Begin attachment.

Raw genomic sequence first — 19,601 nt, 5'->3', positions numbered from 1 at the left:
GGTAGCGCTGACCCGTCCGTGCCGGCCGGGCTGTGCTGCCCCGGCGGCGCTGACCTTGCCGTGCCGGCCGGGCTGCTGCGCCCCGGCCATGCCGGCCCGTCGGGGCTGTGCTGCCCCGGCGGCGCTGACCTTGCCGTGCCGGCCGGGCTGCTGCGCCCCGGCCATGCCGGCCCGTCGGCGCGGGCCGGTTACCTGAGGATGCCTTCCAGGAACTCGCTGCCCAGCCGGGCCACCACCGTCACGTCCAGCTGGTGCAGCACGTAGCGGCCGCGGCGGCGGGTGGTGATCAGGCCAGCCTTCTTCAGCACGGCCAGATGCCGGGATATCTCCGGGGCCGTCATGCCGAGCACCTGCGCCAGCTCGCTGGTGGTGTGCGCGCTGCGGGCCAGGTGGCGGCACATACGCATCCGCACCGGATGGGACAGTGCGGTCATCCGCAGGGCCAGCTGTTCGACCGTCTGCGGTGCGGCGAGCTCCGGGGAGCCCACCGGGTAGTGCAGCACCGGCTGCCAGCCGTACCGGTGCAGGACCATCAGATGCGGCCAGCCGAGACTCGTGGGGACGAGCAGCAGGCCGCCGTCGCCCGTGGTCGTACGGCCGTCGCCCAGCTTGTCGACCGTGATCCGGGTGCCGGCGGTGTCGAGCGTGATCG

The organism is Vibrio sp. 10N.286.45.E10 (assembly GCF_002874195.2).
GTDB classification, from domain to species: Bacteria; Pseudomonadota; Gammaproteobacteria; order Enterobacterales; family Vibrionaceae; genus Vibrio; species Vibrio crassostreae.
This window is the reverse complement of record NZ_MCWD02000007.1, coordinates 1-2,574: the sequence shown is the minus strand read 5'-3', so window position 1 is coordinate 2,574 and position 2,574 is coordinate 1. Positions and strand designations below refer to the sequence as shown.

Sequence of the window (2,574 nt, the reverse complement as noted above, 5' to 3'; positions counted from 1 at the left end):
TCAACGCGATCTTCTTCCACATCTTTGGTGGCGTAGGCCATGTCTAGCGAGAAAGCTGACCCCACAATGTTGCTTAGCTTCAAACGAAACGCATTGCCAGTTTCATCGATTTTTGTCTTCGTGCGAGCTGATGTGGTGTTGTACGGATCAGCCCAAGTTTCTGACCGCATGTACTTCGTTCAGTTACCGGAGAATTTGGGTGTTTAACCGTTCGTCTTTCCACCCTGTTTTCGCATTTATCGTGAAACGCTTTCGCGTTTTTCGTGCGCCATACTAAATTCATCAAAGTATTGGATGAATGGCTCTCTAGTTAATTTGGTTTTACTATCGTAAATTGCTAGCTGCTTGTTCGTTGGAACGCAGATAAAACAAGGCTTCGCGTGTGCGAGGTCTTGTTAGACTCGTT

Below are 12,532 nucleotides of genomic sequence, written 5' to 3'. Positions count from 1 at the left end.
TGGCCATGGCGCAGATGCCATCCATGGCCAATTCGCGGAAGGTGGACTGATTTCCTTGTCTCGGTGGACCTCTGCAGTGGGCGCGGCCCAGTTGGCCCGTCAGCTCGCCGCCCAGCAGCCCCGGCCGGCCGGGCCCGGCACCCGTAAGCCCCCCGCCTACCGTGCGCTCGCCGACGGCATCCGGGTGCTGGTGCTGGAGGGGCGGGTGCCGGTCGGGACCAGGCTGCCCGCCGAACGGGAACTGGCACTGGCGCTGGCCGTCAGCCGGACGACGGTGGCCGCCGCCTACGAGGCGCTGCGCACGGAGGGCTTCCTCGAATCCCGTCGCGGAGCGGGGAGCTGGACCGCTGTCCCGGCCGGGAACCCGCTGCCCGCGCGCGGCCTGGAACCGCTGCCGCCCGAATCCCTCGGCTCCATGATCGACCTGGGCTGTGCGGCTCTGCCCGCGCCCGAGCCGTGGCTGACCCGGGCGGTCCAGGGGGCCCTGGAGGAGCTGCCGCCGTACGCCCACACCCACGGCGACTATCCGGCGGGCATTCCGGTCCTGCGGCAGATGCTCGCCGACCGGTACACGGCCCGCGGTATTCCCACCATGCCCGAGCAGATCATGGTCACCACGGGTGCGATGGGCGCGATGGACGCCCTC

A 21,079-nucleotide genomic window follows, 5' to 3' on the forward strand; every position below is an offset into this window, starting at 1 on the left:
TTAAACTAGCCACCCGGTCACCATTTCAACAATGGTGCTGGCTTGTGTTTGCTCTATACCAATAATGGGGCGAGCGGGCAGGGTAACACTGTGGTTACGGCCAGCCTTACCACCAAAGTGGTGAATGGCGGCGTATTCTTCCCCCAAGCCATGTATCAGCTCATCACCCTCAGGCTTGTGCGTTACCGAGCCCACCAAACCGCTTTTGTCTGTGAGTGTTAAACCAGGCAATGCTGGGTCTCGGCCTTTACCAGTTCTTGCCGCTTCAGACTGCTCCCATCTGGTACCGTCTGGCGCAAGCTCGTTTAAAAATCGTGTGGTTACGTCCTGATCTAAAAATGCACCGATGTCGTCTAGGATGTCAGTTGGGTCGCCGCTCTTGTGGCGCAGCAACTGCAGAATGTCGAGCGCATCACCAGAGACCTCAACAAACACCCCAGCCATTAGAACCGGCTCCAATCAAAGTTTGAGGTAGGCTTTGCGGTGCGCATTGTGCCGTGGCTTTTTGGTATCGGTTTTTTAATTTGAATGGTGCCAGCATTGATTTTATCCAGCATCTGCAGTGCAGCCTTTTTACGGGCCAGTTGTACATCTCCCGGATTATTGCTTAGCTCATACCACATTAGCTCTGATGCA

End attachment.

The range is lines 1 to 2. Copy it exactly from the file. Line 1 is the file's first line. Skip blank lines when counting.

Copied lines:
Raw genomic sequence first — 19,601 nt, 5'->3', positions numbered from 1 at the left:
GGTAGCGCTGACCCGTCCGTGCCGGCCGGGCTGTGCTGCCCCGGCGGCGCTGACCTTGCCGTGCCGGCCGGGCTGCTGCGCCCCGGCCATGCCGGCCCGTCGGGGCTGTGCTGCCCCGGCGGCGCTGACCTTGCCGTGCCGGCCGGGCTGCTGCGCCCCGGCCATGCCGGCCCGTCGGCGCGGGCCGGTTACCTGAGGATGCCTTCCAGGAACTCGCTGCCCAGCCGGGCCACCACCGTCACGTCCAGCTGGTGCAGCACGTAGCGGCCGCGGCGGCGGGTGGTGATCAGGCCAGCCTTCTTCAGCACGGCCAGATGCCGGGATATCTCCGGGGCCGTCATGCCGAGCACCTGCGCCAGCTCGCTGGTGGTGTGCGCGCTGCGGGCCAGGTGGCGGCACATACGCATCCGCACCGGATGGGACAGTGCGGTCATCCGCAGGGCCAGCTGTTCGACCGTCTGCGGTGCGGCGAGCTCCGGGGAGCCCACCGGGTAGTGCAGCACCGGCTGCCAGCCGTACCGGTGCAGGACCATCAGATGCGGCCAGCCGAGACTCGTGGGGACGAGCAGCAGGCCGCCGTCGCCCGTGGTCGTACGGCCGTCGCCCAGCTTGTCGACCGTGATCCGGGTGCCGGCGGTGTCGAGCGTGATCG